Clive Staples Lewis, scholar and author, was born on November 29, 1898 in Strandtown, Belfast, and was educated at Malvern College and University College, Oxford. Lewis was known as “Jack” to his friends. During the First World War, Lewis served with the Somerset Light Infantry as a Second Lieutenant in France. He was a fellow and tutor in English Literature at Magdalen College, Oxford (1925-1954) and held the Chair of Medieval and Renaissance Literature at Magdalene College, Cambridge (1954-1963).
C. S. Lewis is best known for his works of fiction, especially the Chronicles of Narnia, the Space Trilogy (Out of the Silent Planet, Perelandra, and that Hideous Strength), The Screwtape Letters, and Till We Have Faces, and for his non-fiction Christian apologetics, Mere Christianity, Miracles, and The Problem of Pain, and his book on popular culture The Abolition of Man. Lewis wrote more than 30 books that have been translated into more than 30 languages and have sold millions of copies. To date, three of the Narnia books have been transformed into major motion pictures.
He was close friends with Oxford University colleague J. R. R. Tolkien, and both men were involved in the informal literary group known as the Inklings that enthusiastically read and discussed each other’s fiction.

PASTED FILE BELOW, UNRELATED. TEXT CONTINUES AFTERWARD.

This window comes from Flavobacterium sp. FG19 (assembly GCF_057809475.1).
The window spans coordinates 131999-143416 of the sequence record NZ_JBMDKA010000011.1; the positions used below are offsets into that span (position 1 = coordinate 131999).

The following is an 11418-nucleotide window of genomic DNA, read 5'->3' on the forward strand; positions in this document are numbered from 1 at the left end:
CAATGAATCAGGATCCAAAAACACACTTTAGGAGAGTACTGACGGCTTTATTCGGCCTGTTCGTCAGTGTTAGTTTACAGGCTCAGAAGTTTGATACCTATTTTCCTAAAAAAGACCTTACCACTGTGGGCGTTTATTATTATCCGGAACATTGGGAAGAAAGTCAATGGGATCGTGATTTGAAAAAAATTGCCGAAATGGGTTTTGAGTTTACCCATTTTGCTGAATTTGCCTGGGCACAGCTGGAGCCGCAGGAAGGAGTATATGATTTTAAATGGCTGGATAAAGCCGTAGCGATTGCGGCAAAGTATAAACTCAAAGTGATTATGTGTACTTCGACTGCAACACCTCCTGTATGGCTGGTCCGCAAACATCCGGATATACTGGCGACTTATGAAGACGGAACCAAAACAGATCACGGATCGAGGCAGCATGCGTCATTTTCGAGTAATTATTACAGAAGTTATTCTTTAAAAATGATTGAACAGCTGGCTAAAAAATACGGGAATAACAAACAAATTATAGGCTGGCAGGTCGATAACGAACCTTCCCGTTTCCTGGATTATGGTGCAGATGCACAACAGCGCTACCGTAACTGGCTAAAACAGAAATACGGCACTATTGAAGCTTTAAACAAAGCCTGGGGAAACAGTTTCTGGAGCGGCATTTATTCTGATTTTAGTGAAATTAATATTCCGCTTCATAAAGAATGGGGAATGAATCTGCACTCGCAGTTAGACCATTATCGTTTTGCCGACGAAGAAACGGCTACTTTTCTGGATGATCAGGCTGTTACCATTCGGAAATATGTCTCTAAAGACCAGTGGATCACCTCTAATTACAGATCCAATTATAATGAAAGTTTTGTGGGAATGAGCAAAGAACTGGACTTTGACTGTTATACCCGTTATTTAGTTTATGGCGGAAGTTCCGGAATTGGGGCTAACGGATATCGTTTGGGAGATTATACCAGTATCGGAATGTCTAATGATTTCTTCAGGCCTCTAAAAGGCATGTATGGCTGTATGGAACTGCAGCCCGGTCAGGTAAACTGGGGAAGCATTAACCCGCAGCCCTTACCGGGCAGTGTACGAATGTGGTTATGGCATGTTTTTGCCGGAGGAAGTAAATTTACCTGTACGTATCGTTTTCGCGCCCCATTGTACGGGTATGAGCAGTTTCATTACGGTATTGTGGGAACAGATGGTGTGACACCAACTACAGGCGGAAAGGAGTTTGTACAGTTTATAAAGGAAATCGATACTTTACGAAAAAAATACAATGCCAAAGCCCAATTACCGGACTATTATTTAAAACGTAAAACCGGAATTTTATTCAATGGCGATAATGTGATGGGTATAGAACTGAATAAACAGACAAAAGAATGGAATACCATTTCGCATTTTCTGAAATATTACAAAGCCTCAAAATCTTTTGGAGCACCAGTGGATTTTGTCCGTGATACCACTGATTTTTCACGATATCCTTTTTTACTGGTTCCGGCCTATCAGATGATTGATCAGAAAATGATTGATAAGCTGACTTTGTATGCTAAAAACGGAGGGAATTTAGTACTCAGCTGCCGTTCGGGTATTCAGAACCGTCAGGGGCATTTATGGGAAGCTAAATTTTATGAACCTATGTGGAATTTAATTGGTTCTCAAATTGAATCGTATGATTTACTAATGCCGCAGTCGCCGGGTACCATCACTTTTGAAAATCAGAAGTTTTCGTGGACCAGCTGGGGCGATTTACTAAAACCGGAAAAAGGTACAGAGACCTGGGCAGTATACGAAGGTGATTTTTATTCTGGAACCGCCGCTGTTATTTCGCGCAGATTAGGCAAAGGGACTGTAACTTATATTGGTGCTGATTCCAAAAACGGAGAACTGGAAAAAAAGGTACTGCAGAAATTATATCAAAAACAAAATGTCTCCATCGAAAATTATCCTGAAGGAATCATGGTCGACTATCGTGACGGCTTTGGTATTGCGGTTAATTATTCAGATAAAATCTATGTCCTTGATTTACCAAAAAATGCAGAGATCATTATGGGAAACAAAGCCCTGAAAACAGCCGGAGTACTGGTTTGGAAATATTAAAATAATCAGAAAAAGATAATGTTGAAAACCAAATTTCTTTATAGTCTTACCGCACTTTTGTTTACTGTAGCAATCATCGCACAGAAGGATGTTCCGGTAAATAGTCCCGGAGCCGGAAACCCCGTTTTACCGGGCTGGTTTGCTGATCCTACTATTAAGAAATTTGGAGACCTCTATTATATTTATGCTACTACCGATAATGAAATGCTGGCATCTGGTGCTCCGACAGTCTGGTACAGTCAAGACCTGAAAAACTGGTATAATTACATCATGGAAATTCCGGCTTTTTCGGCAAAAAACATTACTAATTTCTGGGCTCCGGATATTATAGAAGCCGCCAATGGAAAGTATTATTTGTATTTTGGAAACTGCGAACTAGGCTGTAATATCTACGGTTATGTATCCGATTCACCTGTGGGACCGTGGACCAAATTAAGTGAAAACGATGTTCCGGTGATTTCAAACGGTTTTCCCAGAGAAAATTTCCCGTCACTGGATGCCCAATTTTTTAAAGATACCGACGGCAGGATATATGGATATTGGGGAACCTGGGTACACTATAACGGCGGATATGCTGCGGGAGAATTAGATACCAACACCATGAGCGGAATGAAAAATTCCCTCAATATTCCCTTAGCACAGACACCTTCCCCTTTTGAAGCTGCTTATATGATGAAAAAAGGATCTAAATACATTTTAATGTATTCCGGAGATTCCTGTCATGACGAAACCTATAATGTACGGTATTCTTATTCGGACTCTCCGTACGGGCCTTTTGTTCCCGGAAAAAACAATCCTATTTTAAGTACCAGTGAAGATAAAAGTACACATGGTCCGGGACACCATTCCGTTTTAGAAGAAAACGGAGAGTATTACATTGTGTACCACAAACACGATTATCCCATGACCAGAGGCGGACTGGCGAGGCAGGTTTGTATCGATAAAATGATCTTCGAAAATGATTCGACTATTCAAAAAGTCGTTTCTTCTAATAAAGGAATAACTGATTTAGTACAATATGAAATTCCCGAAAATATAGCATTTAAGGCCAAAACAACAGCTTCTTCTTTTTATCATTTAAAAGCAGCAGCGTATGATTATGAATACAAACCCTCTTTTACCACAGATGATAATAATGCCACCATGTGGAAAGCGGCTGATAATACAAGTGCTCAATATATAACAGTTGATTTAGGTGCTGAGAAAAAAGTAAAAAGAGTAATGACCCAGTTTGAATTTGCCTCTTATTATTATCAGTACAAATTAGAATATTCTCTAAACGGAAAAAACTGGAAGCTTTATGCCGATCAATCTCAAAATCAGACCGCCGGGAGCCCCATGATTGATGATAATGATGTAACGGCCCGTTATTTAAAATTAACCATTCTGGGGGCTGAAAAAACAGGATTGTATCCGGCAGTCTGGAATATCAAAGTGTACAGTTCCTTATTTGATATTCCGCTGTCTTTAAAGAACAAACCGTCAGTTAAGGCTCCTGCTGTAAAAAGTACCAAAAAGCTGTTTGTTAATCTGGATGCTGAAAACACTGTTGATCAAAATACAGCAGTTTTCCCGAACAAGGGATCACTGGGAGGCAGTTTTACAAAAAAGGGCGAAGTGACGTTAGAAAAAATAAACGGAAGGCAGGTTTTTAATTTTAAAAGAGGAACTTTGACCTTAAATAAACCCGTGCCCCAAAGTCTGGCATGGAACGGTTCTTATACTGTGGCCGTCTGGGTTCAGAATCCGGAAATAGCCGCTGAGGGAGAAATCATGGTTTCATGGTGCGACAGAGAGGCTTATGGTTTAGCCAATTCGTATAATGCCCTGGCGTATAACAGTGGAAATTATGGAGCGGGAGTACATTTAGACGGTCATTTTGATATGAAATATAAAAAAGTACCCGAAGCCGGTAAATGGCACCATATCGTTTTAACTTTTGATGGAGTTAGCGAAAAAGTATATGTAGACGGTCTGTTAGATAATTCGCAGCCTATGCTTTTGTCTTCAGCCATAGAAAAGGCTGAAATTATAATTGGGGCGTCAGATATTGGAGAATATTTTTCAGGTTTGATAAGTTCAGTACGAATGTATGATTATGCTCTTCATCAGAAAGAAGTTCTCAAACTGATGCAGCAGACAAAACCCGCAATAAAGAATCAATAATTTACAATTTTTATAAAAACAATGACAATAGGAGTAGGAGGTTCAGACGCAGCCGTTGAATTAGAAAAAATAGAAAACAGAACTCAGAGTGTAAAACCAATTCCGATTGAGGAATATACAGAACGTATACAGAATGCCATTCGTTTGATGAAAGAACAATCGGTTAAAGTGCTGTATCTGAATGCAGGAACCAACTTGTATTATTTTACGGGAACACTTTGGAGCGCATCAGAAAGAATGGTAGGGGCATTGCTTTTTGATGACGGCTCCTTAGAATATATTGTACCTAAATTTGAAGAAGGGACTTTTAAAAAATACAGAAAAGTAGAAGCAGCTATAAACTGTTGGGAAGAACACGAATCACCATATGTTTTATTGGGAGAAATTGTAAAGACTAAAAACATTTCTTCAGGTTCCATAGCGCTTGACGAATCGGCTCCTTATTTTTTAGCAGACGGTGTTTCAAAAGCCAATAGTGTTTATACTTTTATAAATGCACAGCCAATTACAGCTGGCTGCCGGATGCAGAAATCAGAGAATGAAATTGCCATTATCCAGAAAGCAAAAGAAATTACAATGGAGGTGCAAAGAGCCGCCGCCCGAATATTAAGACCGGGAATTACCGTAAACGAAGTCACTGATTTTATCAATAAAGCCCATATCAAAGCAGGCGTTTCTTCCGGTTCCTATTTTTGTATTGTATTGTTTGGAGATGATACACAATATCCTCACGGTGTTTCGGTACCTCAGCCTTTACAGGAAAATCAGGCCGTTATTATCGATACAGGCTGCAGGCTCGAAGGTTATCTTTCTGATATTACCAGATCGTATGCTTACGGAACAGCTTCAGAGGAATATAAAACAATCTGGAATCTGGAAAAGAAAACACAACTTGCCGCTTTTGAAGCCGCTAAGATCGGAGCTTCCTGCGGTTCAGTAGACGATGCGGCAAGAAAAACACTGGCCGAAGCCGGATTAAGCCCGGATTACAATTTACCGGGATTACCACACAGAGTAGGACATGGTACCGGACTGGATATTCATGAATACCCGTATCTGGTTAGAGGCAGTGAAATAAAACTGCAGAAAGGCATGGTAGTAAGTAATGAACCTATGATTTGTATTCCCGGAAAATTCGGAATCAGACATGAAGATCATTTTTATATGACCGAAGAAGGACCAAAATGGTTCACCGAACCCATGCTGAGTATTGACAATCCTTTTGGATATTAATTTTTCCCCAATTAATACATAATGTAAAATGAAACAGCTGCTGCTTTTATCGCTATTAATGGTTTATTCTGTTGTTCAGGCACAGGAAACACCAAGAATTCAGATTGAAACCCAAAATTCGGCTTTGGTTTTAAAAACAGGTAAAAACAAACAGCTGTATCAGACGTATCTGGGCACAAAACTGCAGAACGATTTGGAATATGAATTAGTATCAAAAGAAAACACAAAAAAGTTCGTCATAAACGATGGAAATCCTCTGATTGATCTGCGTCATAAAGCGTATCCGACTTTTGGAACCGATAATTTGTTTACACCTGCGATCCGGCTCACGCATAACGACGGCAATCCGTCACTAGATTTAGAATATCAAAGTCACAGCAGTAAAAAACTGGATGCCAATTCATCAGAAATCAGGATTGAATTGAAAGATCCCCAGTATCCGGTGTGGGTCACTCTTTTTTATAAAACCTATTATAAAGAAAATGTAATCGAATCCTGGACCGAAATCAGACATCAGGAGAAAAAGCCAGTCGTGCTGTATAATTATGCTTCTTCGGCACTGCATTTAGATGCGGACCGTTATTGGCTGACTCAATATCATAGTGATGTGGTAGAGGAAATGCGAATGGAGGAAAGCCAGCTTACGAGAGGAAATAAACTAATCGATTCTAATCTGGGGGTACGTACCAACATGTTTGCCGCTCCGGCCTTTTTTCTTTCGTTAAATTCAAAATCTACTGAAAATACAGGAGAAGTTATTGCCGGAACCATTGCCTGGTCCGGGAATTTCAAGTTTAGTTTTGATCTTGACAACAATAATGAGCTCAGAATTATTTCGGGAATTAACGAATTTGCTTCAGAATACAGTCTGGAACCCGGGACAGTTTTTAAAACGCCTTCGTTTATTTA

Lewis became an atheist as a boy and experienced a conversion to theism in 1929 and to the Christian faith in 1931. His friends Tolkien and Hugo Dyson are credited with influencing Lewis’ conversion through long discussions and a late-night walk along Addison’s Walk on the grounds of Magdalen College.
In 1956, Lewis married the American author Joy Davidman (1915 – 1960) to enable her to stay in Britain. He first regarded Joy as an agreeable intellectual, companion, and friend. However, their time was cut short by her death. Their last days together were the subject of a 1985 television film, I Call it Joy, the 1989 stage play Shadowlands, and the film by the same name which won the 1992 BAFTA Award for Outstanding British Film.
Lewis died in Oxford on November 22, 1963, just a week shy of his 65th birthday. The assassination of US President John F. Kennedy occurred on the same day, as did the death of author Aldous Huxley, and this inspired Peter Kreeft’s book Between Heaven and Hell: A Dialog Somewhere Beyond Death with John F. Kennedy, C. S. Lewis, & Aldous Huxley. On the fiftieth anniversary of Lewis’ death, November 22, 2013, a memorial stone was unveiled in his honour in Poet’s Corner, Westminster Abbey.
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